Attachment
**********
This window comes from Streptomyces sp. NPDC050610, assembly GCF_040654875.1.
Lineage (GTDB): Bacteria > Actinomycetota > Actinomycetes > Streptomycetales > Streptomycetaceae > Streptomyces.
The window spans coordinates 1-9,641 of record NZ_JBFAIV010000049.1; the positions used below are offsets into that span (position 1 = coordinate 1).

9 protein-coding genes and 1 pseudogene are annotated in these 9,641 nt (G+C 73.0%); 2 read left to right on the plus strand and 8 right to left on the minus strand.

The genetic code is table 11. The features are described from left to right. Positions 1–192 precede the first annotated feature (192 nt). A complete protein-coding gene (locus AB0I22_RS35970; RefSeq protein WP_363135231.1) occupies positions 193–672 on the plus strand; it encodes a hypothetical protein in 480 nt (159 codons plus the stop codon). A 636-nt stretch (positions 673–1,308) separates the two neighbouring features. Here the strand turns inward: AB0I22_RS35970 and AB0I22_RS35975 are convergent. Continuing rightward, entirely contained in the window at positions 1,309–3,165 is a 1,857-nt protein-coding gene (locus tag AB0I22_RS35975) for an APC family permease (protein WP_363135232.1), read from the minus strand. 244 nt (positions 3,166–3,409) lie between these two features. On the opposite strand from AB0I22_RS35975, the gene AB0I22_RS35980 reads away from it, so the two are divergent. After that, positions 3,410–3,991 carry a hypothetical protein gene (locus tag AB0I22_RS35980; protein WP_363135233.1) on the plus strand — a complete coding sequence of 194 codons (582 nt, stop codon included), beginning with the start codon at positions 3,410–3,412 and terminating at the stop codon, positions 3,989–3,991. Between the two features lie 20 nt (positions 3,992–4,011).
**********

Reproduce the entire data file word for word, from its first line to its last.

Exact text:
This window comes from Streptomyces sp. NPDC050610, assembly GCF_040654875.1.
Lineage (GTDB): Bacteria > Actinomycetota > Actinomycetes > Streptomycetales > Streptomycetaceae > Streptomyces.
The window spans coordinates 1-9,641 of record NZ_JBFAIV010000049.1; the positions used below are offsets into that span (position 1 = coordinate 1).

9 protein-coding genes and 1 pseudogene are annotated in these 9,641 nt (G+C 73.0%); 2 read left to right on the plus strand and 8 right to left on the minus strand.

The genetic code is table 11. The features are described from left to right. Positions 1–192 precede the first annotated feature (192 nt). A complete protein-coding gene (locus AB0I22_RS35970; RefSeq protein WP_363135231.1) occupies positions 193–672 on the plus strand; it encodes a hypothetical protein in 480 nt (159 codons plus the stop codon). A 636-nt stretch (positions 673–1,308) separates the two neighbouring features. Here the strand turns inward: AB0I22_RS35970 and AB0I22_RS35975 are convergent. Continuing rightward, entirely contained in the window at positions 1,309–3,165 is a 1,857-nt protein-coding gene (locus tag AB0I22_RS35975) for an APC family permease (protein WP_363135232.1), read from the minus strand. 244 nt (positions 3,166–3,409) lie between these two features. On the opposite strand from AB0I22_RS35975, the gene AB0I22_RS35980 reads away from it, so the two are divergent. After that, positions 3,410–3,991 carry a hypothetical protein gene (locus tag AB0I22_RS35980; protein WP_363135233.1) on the plus strand — a complete coding sequence of 194 codons (582 nt, stop codon included), beginning with the start codon at positions 3,410–3,412 and terminating at the stop codon, positions 3,989–3,991. Between the two features lie 20 nt (positions 3,992–4,011).